Earlier this month, Boston City Councillor-at-large Felix Arroyo introduced a law that would require city council approval before a university could purchase new land in Boston.
The ordinance makes council approval contingent upon the universities making payments equalling or exceeding the value of the property taxes the city would lose due to ownership by a non-profit organization.
The moratorium would not impact development proposals for land already owned by universities.
In January, just as the University was set to release its 50-year plan for expansion into Allston, Harvard bought a 5.2-acre warehouse in the area for $16 million. The University has continued to acquire houses in the Boston neighborhood and its deal to purchase the Charlesview Apartments has yet to be finalized.
Currently, the Boston Redevelopment Authority (BRA)—an autonomous agency established in 1957 to handle all of the city’s construction and renewal projects—has the final word on universities’ expansion plans.
Arroyo said he thinks that redistributing some planning powers from the BRA to the council will give Bostonians a more active role in universities’ expansion processes.
“The public has no power over the BRA,” he said, referring to the fact that organization is not composed of elected officials. “When you have a planning department in the city then there has to be a public process.”
Arroyo added that he hopes the moratorium will force universities to detail their impact on the city more thoroughly.
Universities “should come to the city and present the plans of where they are going to grow, what affect they’re going to have, and how that will be compensated with he loss of the tax base,” he said.
But Harvard Allston Task Force member Ray Mellone said that taking away some of the power of the BRA would be “a betrayal of [residents’] interests.”
“I’ve been around for a long time and I’ve seen people take shots at the BRA,” Mellone, the head of a committee of residents appointed by the mayor to work with the BRA, said. “In the place of it, they would create a planning committee that would never get anything done because it’s so torn apart by political in-fighting.”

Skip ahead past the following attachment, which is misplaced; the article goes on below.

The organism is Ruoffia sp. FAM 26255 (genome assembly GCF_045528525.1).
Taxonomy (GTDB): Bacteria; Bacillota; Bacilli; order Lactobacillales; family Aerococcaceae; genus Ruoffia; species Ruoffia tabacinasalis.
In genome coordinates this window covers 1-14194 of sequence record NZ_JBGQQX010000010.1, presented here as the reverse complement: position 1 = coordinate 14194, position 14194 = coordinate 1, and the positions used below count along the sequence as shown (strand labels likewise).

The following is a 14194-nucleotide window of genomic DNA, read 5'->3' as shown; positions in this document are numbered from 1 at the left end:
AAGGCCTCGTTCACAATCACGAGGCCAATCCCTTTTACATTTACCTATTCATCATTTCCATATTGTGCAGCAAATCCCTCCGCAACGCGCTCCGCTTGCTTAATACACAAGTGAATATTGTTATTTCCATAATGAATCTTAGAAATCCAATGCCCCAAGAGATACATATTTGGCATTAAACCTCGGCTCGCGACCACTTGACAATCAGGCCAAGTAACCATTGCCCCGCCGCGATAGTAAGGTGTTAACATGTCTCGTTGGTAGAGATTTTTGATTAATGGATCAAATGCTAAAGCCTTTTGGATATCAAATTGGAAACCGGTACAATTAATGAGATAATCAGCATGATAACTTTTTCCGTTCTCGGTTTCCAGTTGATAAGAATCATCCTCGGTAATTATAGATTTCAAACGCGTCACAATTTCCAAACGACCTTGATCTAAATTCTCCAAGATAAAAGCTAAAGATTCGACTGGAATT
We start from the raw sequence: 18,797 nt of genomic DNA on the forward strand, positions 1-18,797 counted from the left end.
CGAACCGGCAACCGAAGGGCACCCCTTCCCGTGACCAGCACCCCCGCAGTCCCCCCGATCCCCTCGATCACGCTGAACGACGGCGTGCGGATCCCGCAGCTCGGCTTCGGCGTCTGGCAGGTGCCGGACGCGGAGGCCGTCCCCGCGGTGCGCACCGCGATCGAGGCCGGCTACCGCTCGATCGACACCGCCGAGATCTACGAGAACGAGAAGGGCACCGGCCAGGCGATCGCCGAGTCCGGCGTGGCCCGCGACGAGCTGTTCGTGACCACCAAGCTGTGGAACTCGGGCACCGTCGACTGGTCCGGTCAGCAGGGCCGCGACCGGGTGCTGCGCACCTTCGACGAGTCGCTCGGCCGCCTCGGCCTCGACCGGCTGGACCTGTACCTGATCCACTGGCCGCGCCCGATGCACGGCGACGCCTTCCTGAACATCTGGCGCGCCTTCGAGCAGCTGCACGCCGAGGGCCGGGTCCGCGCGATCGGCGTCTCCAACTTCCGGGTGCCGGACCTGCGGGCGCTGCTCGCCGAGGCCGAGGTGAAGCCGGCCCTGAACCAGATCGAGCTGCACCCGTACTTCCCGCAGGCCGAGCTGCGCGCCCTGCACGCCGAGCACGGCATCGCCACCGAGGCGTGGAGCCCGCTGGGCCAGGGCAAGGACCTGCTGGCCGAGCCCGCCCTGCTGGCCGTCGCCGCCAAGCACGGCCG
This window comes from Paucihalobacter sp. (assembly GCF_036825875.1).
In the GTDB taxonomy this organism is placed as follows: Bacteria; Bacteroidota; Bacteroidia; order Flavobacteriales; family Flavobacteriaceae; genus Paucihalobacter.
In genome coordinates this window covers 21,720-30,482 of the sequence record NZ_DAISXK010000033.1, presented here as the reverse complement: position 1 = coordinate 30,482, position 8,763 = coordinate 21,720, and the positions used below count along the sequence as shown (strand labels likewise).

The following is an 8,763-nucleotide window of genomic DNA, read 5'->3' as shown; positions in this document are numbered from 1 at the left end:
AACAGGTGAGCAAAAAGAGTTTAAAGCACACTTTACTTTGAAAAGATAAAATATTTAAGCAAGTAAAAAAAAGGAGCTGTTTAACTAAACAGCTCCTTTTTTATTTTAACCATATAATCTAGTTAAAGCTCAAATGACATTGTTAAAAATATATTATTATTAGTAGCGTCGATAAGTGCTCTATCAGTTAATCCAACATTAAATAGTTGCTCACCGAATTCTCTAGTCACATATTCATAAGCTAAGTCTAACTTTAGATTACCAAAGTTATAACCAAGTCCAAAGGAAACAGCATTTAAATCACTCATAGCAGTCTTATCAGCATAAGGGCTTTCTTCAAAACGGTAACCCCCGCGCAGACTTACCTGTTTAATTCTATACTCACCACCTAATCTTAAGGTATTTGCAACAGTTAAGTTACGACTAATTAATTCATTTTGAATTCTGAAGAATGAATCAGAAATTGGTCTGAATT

Mellone added that not all Allston residents view Harvard’s expansion in a negative light.
“I think if they were to stop this expansion in Allston, which we think is an opportunity for us to improve the neighborhood, it would be a problem,” he said. “I think it’s an opportunity since some of the land they bought has been an eyesore or a blight and we want to see that improved.”
Deputy Press Secretary for the BRA Jess Shumaker said that her organization has already spent years coordinating Boston’s vision for the area with Harvard.
“It’s more important to remember that we have a huge amount of planning already invested into this process,” she said referring to the four years that the University, along with the BRA and residents, put into the North Allston Neighborhood Strategic Plan. “We’ve said all along that, yes, our instance is unique, but it actually provides for better services to the city and to split us up would not make sense for the city and would not benefit the city.”
Harvard spokesperson Lauren Marshall said the proposed moratorium would harm all parties involved.
“Putting a moratorium on university growth, including a planned new art center and science complex, would disadvantage both Harvard and the community as Harvard sets out to strengthen its academic research while the community benefits from the economic and cultural vitality that these projects will bring,” she said.
—Staff writer Laura A. Moore can be reached at firstname.lastname@example.org.